When Angus O’Sonnell says jump, Cavanaugh doesn’t ask how high. He’s the one responsible for figuring out lift and acceleration and the effects of the gravitational field on the jumping body. So when Angus gives him a task on the night of February 22, Cavanaugh just nods and gets it done. And he gets it done in Vegas, because if you are going to be spending an… an… obscene is really the word for it, but Cavanaugh also thinks this is a blasphemous amount of money. An abomination of money. If you’re going to do that, you might as well do it in the cesspit of corruption and wealth that is Las Vegas, Nevada.
He asked Angus, once – and only once – why they spend so much time and effort seeing to the needs and comforts of what Angus calls “my people” and Cavanaugh privately calls “the Chicago commune.”
“Because we can,” the big man had replied absently, turning a boot over before putting it on. Cavanaugh knows from personal experience that’s a habit you pick up when you expect rat droppings. Ratshit in your clothes is not a problem for Angus’ “people.”
In the decade and a half that Cavanaugh has been Angus’ second in command, he’s approved building plans and budgets, sat on committees and on a yak-hair cushion to negotiate with obscure tribesmen. But it’s nights like these that are his secret favorite: when he gets to put aside his majordomo’s coat and pull on the tailored tuxedo of a secret agent.
Vegas is the worst-kept secret. Or the best, Cavanaugh guesses. He won’t speculate on how many Chosen take their newfound powers here to convert small fortunes into moderate or even large ones, but it’s a frequent enough occurrence that one Tobin Smith of Optimal Solutions supplies Chosen bouncers to ‘encourage’ overwhelmed newcomers to remain subtle and discreet or risk being evicted in extremely nonsubtle ways. Even immortals find cement shoes an inconvenience.
But Cavanaugh has no such worries, and with a borrowed “lucky charm” in his pocket he has a reasonable run of fortune at the blackjack table. Counting cards is almost second nature to him after all these years of doing Angus’ books, and he has to remind himself to stop before his run gets too obvious. From the tables to the true games of chance he goes, pulling the handle on a $50 slot machine to pocket tens of thousands here, putting all his chips on the red 10 there to increase his winnings by an order of magnitude.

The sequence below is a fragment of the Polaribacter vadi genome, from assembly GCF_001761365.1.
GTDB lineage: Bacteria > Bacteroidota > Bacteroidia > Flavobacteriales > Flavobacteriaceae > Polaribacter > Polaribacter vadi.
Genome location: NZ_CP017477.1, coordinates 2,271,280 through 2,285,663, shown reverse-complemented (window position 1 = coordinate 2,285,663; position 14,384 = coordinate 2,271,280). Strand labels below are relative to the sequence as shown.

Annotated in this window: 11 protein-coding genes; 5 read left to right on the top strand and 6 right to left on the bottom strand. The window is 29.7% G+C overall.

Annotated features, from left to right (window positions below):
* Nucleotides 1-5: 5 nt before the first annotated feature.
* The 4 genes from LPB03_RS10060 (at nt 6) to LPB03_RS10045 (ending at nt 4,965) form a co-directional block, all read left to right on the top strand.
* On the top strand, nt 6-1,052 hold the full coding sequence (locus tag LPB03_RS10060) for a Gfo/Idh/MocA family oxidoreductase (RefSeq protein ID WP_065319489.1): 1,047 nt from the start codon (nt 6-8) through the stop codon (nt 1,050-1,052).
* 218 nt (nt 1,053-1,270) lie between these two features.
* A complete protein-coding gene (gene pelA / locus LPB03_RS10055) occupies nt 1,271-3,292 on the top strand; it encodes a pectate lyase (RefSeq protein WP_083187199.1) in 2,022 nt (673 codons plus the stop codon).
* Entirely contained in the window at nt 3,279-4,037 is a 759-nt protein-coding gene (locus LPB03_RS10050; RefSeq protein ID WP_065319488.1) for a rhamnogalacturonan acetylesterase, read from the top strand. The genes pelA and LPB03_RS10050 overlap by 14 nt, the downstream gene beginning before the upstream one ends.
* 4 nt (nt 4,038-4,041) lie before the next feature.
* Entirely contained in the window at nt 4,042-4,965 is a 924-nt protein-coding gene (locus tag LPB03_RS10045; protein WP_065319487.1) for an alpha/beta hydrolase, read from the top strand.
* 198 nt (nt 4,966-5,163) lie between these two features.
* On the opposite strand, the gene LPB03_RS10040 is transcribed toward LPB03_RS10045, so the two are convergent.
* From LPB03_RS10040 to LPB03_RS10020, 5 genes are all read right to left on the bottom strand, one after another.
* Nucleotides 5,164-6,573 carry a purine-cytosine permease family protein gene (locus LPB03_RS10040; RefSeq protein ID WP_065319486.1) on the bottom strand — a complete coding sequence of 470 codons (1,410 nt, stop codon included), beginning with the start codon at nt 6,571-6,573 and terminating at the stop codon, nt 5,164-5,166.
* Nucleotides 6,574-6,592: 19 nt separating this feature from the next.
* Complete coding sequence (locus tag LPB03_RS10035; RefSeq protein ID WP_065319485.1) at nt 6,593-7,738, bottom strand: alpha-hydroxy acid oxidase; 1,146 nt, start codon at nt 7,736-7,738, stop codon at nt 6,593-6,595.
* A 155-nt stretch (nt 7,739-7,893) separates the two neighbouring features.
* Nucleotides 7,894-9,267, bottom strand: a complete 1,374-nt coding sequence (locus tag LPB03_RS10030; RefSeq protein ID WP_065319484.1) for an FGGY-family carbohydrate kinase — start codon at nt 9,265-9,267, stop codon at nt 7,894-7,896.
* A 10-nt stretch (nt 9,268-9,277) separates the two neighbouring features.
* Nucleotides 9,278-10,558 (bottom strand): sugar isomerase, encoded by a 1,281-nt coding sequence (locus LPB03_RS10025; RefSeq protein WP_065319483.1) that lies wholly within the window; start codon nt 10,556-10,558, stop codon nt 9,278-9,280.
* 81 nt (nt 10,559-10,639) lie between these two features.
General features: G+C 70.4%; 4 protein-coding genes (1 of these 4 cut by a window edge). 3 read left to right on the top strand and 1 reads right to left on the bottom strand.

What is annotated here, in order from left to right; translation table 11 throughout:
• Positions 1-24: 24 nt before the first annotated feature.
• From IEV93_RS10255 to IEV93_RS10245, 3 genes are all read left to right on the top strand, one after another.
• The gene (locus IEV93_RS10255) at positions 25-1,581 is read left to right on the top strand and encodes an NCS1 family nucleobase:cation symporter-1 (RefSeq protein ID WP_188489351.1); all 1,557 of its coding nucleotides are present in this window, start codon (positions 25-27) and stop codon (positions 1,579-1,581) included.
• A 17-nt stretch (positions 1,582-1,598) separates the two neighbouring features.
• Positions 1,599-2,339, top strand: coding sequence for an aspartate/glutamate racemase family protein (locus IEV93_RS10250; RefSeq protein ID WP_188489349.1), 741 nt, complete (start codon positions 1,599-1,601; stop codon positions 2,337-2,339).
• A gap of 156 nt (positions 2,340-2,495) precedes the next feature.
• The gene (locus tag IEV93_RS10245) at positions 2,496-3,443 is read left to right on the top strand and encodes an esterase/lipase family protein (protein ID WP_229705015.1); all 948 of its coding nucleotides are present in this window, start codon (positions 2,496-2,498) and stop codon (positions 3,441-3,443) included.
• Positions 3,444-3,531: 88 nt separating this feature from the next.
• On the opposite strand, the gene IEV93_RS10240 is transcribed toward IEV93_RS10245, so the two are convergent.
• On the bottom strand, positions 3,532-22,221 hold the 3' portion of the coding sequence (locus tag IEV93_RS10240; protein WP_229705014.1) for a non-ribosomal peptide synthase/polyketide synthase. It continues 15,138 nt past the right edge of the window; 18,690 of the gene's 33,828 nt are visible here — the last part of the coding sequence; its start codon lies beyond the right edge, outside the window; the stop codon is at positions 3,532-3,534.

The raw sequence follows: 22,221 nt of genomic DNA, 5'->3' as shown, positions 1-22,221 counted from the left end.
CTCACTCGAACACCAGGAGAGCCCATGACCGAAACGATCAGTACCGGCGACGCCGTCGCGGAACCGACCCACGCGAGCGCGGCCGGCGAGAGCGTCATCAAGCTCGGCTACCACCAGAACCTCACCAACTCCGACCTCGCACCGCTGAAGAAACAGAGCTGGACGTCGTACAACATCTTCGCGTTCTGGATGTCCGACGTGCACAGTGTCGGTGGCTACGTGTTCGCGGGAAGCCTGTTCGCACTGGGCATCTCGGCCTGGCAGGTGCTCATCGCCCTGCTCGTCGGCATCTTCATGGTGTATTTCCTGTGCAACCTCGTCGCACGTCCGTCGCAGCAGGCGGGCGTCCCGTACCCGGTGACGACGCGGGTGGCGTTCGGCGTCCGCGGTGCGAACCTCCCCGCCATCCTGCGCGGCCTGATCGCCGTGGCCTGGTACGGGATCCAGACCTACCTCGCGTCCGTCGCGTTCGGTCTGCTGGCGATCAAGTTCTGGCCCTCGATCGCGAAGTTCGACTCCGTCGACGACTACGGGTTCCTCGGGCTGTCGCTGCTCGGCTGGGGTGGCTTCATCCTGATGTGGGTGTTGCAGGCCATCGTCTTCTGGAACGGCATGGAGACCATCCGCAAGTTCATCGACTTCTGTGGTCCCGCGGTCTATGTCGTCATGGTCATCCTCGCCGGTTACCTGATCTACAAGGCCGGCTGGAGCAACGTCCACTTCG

Finally he has enough cash to implement the second half of Angus’ plan. People are woken up for this. Brokers broken. Sellers sold. 24-hour establishments closed to the public. A cleaning crew is dispatched to touch up a house uninhabited since Carter took office. Cars that don’t exist yet are shipped on matte-black military transports to an address no-one’s heard of. It’s a grand gesture, and a generous one, and Cavanaugh hopes that it will be enough to impress Angus’ wayward son. Jack isn’t the first of the Boss’ strays but he’s the most damaged. If he lights these cars on fire like he torched the Jag, he’ll be blowing up a lot more than a hundred thousand dollars’ worth of automotive investment.
Still, Cavanaugh goes to bed with a small, satisfied smile on his face at nine a.m., just as Angus is reading the first of his work emails, reclining in bed with a laptop. For his part, Angus just nods. It is, after all, no less and no more than he expects of Cavanaugh.